Clint Eastwood/Kevin Costner – A Perfect World
Fast forward a bit and we uncover a more modern American film icon: Clint Eastwood. Eastwood has found success in both acting and directing, and has a long established history of such. He reached a career apex following the 1992 release of Unforgiven, in which he both acted in and directed. Amazingly, Eastwood won the Oscar for Best Picture and Best Director, and was nominated for Best Actor in a Leading Role. Quite an achievement and well deserved for one of the best westerns of all time. Not to be outdone in the art of simultaneous acting/directing success, Kevin Costner’s epic film Dances with Wolves was widely praised just a few years prior. The meeting of these two giants in A Perfect World seemed destined for greatness. With Eastwood again taking the reins as director, A Perfect World received critical and commercial praise. Granted, no major awards were thrown at this film, but it is widely regarded as Costner’s best acting performance and one of Eastwood’s finest directorial efforts. Again, the convergence of superstar talent proved successful, and this success would continue to follow Eastwood for many years to come. For Costner, well…
Stanley Kubrick/Jack Nicholson – The Shining
Stanley Kubrick is my favorite director. Seems only fair that I include one of his movies as an example in this short list. Kubrick had a slew of magnificent movies under his belt before releasing The Shining in 1980. This movie actually has three major power players involved, if you break it down. Kubrick directing the follow up to Barry Lyndon, Jack Nicholson as the lead actor, and the script being an adaptation of a Stephen King novel. This must have been mind-blowingly exciting at the time. Two of the most talented individuals in film taking on a novel written by the best horror novelist in the business. Granted, no one knew what we know now about Stephen King movie adaptations and their inconsistency.
Despite the future flops that would spring forth from King’s novels, The Shining worked in all areas. Kubrick’s direction was brilliant, so much that it has spawned scores of conspiracy theories of “hidden meanings” cleverly disguised in the film. Much to King’s dismay, he took liberties with the source material, and wrapped the content of the novel up within the confines of the just over two hour runtime. Nicholson also shines; giving us his most memorable acting performance since One Flew Over the Cuckoo’s Nest. It received mixed reviews at first, but didn’t take long to propel itself into the must-see horror movie.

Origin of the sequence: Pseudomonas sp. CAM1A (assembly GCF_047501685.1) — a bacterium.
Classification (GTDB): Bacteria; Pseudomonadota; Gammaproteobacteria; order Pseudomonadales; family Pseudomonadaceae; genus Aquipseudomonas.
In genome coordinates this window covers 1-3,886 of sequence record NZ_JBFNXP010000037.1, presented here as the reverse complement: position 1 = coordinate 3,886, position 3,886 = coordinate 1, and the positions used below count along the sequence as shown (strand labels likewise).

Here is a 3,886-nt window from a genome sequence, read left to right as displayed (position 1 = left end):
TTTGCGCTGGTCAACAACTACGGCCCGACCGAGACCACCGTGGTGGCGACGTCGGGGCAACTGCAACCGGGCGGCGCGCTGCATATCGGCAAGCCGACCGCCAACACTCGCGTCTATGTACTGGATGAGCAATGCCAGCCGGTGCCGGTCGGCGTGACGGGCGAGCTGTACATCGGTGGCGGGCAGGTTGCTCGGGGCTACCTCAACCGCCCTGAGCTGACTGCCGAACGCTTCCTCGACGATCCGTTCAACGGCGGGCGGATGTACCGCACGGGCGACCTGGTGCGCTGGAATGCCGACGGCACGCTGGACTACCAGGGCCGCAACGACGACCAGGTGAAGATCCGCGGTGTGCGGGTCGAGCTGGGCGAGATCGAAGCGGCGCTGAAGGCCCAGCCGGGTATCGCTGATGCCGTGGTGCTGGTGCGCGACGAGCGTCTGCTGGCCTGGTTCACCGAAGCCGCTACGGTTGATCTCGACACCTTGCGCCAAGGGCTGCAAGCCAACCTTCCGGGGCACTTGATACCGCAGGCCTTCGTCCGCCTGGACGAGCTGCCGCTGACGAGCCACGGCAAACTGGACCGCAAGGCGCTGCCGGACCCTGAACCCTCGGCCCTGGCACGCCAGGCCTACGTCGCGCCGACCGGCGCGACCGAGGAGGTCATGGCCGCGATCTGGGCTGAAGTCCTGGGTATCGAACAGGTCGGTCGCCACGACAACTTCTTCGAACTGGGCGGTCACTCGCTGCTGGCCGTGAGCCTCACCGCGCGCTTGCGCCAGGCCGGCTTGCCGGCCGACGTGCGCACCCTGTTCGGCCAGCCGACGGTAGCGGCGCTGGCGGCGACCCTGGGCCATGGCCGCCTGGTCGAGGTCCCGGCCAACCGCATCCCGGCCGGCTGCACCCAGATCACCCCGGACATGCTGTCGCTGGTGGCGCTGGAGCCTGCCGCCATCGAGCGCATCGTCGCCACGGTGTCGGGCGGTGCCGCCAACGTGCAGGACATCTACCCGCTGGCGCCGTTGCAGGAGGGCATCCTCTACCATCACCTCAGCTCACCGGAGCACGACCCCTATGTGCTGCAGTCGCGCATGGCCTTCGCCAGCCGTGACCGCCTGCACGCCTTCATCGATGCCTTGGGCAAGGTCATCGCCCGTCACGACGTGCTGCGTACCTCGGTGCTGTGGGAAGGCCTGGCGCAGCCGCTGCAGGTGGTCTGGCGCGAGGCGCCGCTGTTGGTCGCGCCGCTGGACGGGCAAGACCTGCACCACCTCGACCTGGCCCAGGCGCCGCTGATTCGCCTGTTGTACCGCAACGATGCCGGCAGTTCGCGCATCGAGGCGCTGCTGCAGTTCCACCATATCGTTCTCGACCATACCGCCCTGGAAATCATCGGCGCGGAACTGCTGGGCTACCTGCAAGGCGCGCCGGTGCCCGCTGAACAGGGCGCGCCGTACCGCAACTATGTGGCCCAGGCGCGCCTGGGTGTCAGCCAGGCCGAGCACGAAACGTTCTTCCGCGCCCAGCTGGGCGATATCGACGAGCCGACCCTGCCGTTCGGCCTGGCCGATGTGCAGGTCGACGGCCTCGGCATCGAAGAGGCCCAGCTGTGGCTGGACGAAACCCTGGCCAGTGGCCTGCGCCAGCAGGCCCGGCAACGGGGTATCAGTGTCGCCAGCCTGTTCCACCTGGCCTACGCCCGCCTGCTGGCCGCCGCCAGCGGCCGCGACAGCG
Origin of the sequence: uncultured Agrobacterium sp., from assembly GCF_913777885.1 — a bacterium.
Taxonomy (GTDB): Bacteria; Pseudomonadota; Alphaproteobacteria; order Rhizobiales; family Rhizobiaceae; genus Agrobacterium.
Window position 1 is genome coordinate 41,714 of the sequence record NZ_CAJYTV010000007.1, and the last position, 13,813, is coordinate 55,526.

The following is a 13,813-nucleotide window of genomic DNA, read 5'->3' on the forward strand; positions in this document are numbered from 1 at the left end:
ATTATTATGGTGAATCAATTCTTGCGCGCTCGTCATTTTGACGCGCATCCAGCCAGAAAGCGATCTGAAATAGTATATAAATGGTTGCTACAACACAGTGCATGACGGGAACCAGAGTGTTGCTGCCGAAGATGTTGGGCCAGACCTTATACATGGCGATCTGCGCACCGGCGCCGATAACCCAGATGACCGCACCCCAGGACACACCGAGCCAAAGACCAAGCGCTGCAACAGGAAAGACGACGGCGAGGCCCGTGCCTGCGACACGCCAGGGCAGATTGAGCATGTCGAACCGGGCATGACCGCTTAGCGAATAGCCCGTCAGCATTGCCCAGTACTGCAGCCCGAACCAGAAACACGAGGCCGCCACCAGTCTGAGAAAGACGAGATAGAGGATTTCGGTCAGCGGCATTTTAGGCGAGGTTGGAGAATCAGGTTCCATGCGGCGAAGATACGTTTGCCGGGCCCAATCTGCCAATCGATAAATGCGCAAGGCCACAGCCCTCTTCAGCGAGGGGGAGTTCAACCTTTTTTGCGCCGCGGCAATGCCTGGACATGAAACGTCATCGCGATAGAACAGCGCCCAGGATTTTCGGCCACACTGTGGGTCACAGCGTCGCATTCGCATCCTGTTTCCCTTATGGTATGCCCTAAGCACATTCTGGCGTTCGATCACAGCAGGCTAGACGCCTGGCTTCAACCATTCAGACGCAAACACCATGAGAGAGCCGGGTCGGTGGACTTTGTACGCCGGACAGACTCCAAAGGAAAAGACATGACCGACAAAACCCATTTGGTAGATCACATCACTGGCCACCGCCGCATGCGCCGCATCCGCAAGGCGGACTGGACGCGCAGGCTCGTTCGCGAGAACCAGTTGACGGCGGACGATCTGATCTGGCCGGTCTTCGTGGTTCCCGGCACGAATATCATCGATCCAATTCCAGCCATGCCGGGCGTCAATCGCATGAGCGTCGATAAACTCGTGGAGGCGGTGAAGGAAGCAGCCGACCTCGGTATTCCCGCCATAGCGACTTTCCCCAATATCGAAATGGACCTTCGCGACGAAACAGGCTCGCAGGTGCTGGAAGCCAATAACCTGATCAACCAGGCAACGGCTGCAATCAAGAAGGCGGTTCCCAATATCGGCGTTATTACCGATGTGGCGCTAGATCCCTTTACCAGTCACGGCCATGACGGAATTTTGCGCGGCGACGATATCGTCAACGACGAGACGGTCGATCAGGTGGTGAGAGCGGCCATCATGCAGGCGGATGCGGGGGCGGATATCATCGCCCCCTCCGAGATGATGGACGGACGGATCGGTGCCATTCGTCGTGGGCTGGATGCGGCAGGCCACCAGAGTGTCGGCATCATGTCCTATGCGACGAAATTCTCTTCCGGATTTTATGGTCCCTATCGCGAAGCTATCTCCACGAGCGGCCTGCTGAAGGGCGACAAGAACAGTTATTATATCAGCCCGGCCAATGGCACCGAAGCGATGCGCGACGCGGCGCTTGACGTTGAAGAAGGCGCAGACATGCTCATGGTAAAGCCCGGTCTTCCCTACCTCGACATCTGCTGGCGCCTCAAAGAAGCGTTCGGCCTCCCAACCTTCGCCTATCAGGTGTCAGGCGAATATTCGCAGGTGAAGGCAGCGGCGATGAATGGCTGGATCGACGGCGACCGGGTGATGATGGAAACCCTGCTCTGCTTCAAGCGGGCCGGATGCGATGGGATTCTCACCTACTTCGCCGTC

Alfonso Cuarón/Sandra Bullock – Gravity
Alfonso Cuarón is a simply masterful director. 2006’s Children of Men is considered by many to be one of the greatest movies of the decade (our editor-in-chief would say even longer than that), and I do not disagree. Cuarón has the ability to weave a complex, emotional story together while also providing the viewer with some of the best action sequences and camera-work displayed by any director for a long while. Following the massive success of Children of Men and Harry Potter and the Prisoner of Azkaban, Cuarón would take some time off to arrange the pieces for his next masterpiece: Gravity. This one was going to be grandiose in all aspects. Dizzying sequences, genuine suspense, and a heartfelt story of loneliness in the darkest of places. He knew that he also had to go big on talent for this one. He chose the always steady George Clooney for the male lead, and needed a similarly strong female lead. Sandra Bullock, despite being one of the best female actresses in the last 20 years, was also coming off a strong streak of movies, including her recent Oscar turn for The Blind Side. Not to mention, Bullock possesses the strength of character and emotional range required of a lead role that spends much of her time alone surviving on screen. This decision turned out to be a very good one for Cuarón and company. Gravity went on to win a gazillion Oscars and Bullock was nominated again for Best Actress. Reviews were glowingly positive across the board (maybe not from the motion-sick IMAX crowd) and the movie is now viewed as a groundbreaking technical achievement in cinema. Again, another great example of a superior director and superior actor coming together at the right time for superior success.